Susan Barringer Wells and her new book have been getting a lot of attention and recently we received a posted response from a Lyerly family member. Susan has emailed her response to the post and I have included it below. Both responses are unedited. You can read more about the book and earlier comments in this blog.
Issac Lyerly was my Great-great
Grandfather, and you wrote in your
book that Joseph Lyerly lived about
a half a mile from Issac’s house but
by our families account he lived at
least a mile or more away from his
fathers house, and you listed that
he was a possible suspect because
the girls did not go to their
brothers home. Joseph’s house was a
half a mile off of old U.S 70,
therefore that was the reason his
sisters did not go to his house for
help! If you have any record of
Joseph Lyerly living in another home
other then the one our family knows
of then please get back to me
The information in my book is compiled from numerous sources, about which I explain, at the beginning of the book, much is questionable. Nevertheless, I sometimes gave more notice to details on which more than a few sources agreed. And more than a few agreed that Joseph lived 1/2 mile from Issac’s home, including Joseph himself (according to 2 sources).
Also, in my opinion, the members of the Lyerly family, of which I am also a descendant (I am related to both Isaac and Augusta and doubly related to their offspring), in the absence of tangible evidence, should have been, at least initially, as suspect as those who were arrested and punished for the crime. And given the lack of proof that those punished were guilty, and evidence I found of their innocence, we have to consider the possibility of another or others’ involvement.
I quote two sources which independently present themselves as transcripts of the solicitor’s investigation on July 20 and 21st, both quoting Joseph saying he lived about a half mile from his father’s house. This and other printed testimony, as well as relatives’ recollection of the location of Joseph’s house and my own clocking the distance in my car, led me to the understanding that his house was located about a half mile from Isaac’s.
Writing the book, I used every piece of information I could gather in 10 years, and still, as in the case of why the girls went to Cook’s rather than Joseph’s house, I presented the situation as a question, rather than a point of fact. I actually presented very little as fact in the book, if you noticed, again, how everything is introduced in the beginning.
Also, throughout my research of this story, I persistently sought oral history from relatives — any I could find and also through an ad in the paper, – and I included all information that people were willing to share with me, though I often felt there was more I wasn’t being told.
Though it’s very possible that the two papers that covered the investigation misquoted Joseph saying he lived about 1/2 mile away, it’s not likely both of them did so over what would probably have seemed a trivial issue at the time.
Moreover, in sharing my findings on this story, I felt it was important to explore possibilities that anyone NOT related to the family might consider, so that I would not appear or be biased as a member of the family.
Also, I think it important that the possibility of guilt from other sources be considered out of fairness. Times being what they were, people automatically focused on any info that led to the guilt of black citizens, to the exclusion of all others. There were likely more in both the white and black communities who held a grudge against Isaac or Augusta, but because the press and the public focused only on those arrested, I had very little else to go on.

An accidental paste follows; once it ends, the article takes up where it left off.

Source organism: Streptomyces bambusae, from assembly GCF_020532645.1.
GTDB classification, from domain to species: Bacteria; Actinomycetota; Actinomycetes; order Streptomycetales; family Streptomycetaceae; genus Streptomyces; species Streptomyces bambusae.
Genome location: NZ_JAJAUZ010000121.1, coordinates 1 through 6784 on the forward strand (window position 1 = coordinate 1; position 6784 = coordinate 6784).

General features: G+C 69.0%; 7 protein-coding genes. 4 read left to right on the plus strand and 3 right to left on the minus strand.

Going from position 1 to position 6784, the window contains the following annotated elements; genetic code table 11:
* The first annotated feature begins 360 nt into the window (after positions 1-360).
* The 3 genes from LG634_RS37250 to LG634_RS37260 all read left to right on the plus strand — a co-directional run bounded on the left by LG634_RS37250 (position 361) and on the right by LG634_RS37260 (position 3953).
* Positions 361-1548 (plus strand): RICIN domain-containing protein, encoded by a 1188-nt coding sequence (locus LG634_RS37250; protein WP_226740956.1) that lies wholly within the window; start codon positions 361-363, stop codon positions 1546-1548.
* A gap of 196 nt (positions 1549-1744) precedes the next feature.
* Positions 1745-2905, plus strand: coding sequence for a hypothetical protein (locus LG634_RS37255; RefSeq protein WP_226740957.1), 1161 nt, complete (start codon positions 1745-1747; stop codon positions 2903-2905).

It’s very likely that Nease was singled out, because he set an example in the community that was often not welcome. He left a poor-paying sharecropping job and took more profitable work at a sawmill. Often the dominant black male in a community was culled, and this may have been the only crime that Nease committed, being a bit too uppity for the liking of whites who wanted hard labor for little or no pay. I can’t prove this was the case with Nease, I only know that it was a common occurrence during that time. So, it is just another possibility of why Nease was targeted.
If all we have as “evidence” against the accused is the arguments the tenant farmers had with Isaac, then we must, in fairness, consider, first, Mary’s problems with her mother, Joseph’s issues with Augusta, and any other grudges we know about. It would have been wrong for me to ignore this information I received from another family member.
This does not mean that I personally believe either Joseph or Mary or Matt were involved, but I also do not believe John or Nease Gillespie were involved. I have doubts about Jack, but I also believe strongly in the presumption of innocence in his case as well as anyone else’s.
I hope you understand that I’m trying to make a point here. The point is why should the public and the press focus only on the points of contention between the sharecroppers and Isaac to the exclusion of all others? If we’re going to point out the tension between the Lyerlys and the mixed raced neighbors, then we should point out the tension within the Lyerly family or else we should not use this kind of flimsy “evidence” against any of them, because it is ALL flimsy.
Again, I believe people outside the family will ask these questions, and I felt the questions should be addressed.
And I also still question why Joseph did not go to the house immediately to see about his parents as soon as he heard of the attacks. Without seeing for himself, how could he be sure all were really dead? He waited hours, as I recall, according to his own testimony — as it was recorded. I still have many questions about this case.
Thanks for asking. What do you base your measurements on, other than oral history?